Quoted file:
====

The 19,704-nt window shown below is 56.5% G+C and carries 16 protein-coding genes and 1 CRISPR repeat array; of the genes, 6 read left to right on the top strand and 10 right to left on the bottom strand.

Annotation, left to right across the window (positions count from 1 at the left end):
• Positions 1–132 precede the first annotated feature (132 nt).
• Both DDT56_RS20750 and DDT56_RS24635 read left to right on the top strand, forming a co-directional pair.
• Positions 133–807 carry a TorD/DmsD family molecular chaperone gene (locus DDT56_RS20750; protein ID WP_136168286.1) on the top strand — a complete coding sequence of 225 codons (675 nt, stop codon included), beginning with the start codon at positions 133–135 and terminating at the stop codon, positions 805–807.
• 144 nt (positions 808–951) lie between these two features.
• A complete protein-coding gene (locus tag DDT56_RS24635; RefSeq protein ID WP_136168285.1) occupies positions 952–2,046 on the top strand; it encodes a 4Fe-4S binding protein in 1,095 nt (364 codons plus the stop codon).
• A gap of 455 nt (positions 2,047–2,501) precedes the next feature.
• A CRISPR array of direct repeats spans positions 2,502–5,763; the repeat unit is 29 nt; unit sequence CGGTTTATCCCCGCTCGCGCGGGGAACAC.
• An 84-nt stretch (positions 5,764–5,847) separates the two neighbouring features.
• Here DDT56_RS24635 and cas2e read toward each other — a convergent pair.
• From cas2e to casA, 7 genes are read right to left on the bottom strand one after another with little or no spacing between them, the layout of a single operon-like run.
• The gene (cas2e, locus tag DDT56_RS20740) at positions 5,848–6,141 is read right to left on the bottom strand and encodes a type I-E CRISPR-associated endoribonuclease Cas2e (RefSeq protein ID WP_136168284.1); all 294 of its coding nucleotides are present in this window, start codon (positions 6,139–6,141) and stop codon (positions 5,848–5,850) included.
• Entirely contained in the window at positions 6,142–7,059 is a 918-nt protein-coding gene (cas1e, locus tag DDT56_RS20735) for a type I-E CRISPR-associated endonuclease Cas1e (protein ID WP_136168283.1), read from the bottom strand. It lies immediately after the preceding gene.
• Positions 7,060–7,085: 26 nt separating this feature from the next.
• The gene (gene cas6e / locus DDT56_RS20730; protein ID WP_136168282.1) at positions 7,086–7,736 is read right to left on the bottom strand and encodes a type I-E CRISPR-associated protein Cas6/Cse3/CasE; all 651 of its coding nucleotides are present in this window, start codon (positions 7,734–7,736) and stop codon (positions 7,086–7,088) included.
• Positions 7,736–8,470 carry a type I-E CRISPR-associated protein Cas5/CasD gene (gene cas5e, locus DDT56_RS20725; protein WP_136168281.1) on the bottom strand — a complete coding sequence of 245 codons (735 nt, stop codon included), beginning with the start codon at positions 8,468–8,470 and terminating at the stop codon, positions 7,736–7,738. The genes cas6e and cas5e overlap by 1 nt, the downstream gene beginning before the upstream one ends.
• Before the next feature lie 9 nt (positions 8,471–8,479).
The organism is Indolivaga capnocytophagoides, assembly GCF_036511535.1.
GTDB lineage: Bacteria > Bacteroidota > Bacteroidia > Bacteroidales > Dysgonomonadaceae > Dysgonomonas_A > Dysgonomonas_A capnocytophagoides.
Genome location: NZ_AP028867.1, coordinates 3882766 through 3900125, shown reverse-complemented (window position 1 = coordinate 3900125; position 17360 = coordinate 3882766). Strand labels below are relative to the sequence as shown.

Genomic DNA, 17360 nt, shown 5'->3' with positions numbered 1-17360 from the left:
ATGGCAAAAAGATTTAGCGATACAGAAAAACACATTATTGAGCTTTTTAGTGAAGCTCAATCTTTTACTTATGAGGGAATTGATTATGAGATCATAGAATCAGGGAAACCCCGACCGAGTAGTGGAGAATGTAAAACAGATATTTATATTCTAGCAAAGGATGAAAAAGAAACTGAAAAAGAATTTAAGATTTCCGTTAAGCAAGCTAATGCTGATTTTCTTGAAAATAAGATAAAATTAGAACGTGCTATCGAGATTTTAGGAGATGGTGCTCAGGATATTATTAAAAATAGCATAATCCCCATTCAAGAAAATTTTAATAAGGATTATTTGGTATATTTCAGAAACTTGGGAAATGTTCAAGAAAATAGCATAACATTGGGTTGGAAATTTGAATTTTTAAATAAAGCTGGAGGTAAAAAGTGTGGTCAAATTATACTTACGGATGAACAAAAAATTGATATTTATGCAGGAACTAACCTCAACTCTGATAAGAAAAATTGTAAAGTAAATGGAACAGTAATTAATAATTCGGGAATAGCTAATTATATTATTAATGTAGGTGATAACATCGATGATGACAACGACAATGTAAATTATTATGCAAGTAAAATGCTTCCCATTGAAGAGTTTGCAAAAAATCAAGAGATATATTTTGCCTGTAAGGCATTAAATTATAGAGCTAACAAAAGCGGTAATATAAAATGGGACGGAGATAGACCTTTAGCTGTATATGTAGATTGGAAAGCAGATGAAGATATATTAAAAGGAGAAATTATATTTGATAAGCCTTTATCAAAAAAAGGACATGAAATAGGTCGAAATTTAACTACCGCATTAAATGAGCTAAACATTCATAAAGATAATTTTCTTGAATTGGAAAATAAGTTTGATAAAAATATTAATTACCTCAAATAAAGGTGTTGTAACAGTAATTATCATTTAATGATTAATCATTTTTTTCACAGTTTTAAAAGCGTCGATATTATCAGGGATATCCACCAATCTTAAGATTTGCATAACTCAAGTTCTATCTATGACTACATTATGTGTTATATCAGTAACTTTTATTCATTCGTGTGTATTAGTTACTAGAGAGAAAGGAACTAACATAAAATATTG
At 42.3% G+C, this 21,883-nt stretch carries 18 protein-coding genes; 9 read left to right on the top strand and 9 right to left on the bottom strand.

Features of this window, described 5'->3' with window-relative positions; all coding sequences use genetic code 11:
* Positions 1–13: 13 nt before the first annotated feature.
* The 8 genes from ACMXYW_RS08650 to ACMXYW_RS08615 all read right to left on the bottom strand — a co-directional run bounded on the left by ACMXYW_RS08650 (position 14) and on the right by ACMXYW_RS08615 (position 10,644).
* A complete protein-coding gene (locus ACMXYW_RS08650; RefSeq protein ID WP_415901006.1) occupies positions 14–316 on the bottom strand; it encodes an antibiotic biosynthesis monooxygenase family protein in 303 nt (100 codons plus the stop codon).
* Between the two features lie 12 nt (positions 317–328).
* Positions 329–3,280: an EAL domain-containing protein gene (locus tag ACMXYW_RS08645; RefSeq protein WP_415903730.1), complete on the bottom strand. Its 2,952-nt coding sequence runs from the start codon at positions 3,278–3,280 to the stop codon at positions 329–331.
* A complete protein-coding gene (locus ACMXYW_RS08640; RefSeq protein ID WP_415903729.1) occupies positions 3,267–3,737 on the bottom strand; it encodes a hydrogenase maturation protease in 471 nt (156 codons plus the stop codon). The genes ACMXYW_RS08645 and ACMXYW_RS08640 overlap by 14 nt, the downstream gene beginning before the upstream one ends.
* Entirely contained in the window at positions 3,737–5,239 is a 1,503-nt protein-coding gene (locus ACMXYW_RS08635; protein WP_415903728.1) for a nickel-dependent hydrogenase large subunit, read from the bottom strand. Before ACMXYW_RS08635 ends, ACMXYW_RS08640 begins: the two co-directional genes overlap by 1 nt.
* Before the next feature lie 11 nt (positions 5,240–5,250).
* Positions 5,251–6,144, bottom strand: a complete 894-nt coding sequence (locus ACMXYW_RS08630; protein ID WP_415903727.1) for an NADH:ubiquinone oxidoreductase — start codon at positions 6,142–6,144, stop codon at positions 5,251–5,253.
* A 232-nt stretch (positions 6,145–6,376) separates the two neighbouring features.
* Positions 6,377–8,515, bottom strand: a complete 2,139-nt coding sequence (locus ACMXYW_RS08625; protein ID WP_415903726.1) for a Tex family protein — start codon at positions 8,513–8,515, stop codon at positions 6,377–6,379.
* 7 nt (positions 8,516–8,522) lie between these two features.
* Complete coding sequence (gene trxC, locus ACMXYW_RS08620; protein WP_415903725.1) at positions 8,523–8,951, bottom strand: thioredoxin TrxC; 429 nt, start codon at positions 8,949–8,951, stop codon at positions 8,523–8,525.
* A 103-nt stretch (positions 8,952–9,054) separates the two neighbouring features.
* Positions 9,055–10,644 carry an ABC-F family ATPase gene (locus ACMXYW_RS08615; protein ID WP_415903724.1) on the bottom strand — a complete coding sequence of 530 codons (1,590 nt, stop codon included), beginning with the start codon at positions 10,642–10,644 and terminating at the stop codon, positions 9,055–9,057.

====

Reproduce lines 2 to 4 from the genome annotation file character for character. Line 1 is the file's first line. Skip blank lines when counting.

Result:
Annotation, left to right across the window (positions count from 1 at the left end):
• Positions 1–132 precede the first annotated feature (132 nt).
• Both DDT56_RS20750 and DDT56_RS24635 read left to right on the top strand, forming a co-directional pair.